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Hodder History Expert Blog

How to revise for OCR A GCSE History – Explaining the Modern World
By Catherine Priggs (nee Flaherty)
02 Mar
To succeed in the OCR A specification students need a range of skills. As for any GCSE History exam they’ll need to work with source material, recall factual knowledge, and demonstrate conceptual understanding of the past.
 
However there are also some specific challenges in the OCR A spec. This blog gives your students three practical ways to revise or prepare for some of these specific question types.
 
1. Use flashcards to prepare for explanation questions

If you’re studying the Germany 1925–1955 Depth Study students may face questions like this:
 
  • How did the Nazis deal with opposition between 1933-34?
  • Why were the Nazis elected in 1933?
  • To what extent did the Nazis consolidate their power by using force and coercion?
 
The first thing for them to remember in planning their explanation is that they won’t need to use all their knowledge on particular topics. There will be way too much. They need to select.
 
So rather than trying to cram as much as possible into their head when they revise, they need to revise in the way they will need to write in the exam by always thinking of how this particularly piece of information will be useful to explain something.
 
A practical way to do this is using flashcards.
 
  1. They write each piece of information they learn on a flashcard: a one word or phrase summary on one side and two or three details on the other. Create a set of flashcards on each key topic.
  2. You will give them a range of practice questions (from the textbook or Revision Guide or the exam board website).
  3. Their revision strategy as they work through each question is simply to select the flashcards they’ll need to answer them. Put a limit on it. ‘You can only use three. Which will you choose?’
  4. You could go further and ask them to identify a specific bit of evidence on a flashcard - this will encourage them to be really focused and precise.
 
2. Create issue timelines to prepare for change and continuity questions
In the thematic units, students will be asked big questions that span more than one period. For example:
 
‘From c.1000 to 1707 the power of the monarch gradually decreased.’ How far do you agree with this statement? 
 
The challenge is similar to the explanation question – how to select and focus. But here it is even more so – there will be dozens of things they could use.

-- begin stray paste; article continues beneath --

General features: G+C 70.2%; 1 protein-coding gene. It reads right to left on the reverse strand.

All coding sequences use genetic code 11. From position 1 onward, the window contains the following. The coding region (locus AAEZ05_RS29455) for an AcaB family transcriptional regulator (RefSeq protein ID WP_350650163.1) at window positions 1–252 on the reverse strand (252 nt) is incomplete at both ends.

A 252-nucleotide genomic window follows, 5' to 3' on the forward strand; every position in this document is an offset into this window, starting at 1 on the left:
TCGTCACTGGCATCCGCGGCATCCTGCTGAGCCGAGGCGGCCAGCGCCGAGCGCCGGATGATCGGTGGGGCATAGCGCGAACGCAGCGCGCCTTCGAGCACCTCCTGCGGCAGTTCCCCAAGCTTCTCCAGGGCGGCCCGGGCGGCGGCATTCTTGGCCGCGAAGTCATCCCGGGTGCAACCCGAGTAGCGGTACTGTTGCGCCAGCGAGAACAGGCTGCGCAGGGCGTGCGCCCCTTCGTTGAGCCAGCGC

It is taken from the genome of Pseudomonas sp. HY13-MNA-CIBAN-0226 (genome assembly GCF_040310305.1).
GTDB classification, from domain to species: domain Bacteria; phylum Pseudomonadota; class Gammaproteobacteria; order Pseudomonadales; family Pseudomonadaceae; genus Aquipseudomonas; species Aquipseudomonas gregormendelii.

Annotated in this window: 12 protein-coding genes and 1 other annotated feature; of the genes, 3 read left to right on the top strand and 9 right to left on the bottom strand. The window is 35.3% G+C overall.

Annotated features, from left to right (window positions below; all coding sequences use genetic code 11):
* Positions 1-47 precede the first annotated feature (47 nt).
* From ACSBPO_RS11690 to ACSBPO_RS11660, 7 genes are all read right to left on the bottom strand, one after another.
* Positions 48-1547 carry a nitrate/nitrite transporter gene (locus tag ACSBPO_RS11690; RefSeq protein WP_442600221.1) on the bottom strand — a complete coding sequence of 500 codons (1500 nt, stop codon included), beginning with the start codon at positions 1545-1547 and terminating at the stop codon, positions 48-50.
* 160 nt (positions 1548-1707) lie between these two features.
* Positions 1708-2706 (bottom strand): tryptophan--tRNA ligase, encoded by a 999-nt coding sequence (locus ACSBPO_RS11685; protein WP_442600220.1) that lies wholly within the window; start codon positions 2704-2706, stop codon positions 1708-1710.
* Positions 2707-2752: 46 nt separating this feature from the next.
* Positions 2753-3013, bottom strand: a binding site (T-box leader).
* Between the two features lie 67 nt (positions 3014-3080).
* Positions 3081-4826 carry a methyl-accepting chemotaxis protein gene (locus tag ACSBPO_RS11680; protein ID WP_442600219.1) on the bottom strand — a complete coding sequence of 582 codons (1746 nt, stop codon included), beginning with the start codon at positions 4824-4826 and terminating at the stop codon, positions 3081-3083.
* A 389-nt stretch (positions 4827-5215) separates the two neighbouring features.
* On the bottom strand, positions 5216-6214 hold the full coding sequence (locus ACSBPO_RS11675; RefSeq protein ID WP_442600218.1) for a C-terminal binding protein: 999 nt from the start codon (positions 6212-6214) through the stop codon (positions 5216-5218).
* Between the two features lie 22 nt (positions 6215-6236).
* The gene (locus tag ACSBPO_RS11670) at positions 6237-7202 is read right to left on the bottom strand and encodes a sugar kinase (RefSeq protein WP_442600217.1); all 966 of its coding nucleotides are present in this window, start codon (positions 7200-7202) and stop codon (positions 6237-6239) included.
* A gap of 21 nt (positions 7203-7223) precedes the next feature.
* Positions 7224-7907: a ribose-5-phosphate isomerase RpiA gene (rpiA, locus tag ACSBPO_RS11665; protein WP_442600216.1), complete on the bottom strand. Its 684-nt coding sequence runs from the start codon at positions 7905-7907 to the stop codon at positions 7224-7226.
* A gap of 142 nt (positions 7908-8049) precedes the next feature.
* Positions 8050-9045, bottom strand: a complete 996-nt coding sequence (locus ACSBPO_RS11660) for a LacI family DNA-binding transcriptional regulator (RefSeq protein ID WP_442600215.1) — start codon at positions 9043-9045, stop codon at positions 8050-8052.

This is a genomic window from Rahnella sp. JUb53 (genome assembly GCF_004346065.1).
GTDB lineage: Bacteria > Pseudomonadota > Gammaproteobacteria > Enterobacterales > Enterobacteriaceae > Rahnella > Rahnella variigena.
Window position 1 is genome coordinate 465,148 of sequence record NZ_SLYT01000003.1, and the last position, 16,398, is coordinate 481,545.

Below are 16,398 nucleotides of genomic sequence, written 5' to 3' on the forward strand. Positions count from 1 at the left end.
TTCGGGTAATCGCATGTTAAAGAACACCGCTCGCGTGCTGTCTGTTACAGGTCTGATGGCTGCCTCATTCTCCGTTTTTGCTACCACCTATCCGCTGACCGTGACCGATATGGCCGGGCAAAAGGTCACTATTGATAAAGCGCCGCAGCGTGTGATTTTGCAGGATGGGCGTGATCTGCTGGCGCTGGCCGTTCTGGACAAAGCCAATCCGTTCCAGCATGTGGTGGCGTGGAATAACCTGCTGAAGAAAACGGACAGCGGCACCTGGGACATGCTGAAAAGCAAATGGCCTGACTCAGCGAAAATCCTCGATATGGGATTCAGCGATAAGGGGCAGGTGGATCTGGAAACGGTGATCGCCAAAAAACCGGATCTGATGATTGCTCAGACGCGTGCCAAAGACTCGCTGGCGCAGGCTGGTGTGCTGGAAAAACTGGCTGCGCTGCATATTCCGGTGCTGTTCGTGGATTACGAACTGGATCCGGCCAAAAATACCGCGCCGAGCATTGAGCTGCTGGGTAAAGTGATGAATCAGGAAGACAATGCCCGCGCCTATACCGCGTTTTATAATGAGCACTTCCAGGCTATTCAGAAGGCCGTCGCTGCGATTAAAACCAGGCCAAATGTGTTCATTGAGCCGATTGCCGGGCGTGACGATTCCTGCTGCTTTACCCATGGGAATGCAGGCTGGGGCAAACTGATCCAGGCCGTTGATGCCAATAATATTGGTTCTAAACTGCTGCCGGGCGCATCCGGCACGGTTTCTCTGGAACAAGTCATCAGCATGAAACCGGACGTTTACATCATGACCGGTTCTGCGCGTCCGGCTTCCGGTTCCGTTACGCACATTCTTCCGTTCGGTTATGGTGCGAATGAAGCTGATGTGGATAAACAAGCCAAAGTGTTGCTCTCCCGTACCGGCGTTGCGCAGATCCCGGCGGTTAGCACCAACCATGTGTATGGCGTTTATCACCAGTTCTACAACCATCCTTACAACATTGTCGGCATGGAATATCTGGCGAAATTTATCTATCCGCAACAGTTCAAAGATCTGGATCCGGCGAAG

This issue timeline strategy helps students focus their revision on the big ideas and makes selection more manageable.
 
  1. Identify the focus of the question - in this case it’s the power of the monarch.
  2. And the issue – in this case did it increase or decrease over time?
  3. And the date range – 1000 -1707. Be sure to understand the significance of the start and end date (eg 1706-7 saw the Acts of Union.
  4. Create a timeline as below then map examples of power increasing or decreasing over this period.
 Catherine-blog-timeline.png
  1. The shape of the graph will help students come to a conclusion. This is going to be their argument. Do they agree or disagree.
  2. Then select ie decide which bits of evidence to use. The selection needs to:
    1. Cover the full date range (don’t bunch evidence at the start or end of the range);
    2. Support the line of argument;
    3. Allow a balanced argument (argue both for and against the view in the question).
 
 
3. Four steps to answer the interpretation question in the period study

Here’s an example of an interpretations question:
 
Study Interpretation A. Do you think this is a fair comment on the policies of Neville Chamberlain in the period 1937–1939? Use your knowledge and other interpretations of the events of 1937–1939 to support your answer.

Interpretation questions require students to:
  • Understand and outline the nature of a given interpretation
  • Recall and explain differing interpretations
  • Support your analysis with factual evidence
  • Contextualise interpretations and account for the view given
Thinking logically and in steps is essential. This flow chart approach helps you.

 Catherine-blog-flowchart2-(1).jpg

Remember the four steps:
  • Outline
  • Challenge
  • Evidence
  • Evaluate


Catherine Priggs (nee Flaherty)

Your ideas
We are always interested to hear about revision strategies you use. Send an e mail to jim.belben@hodder.co.uk
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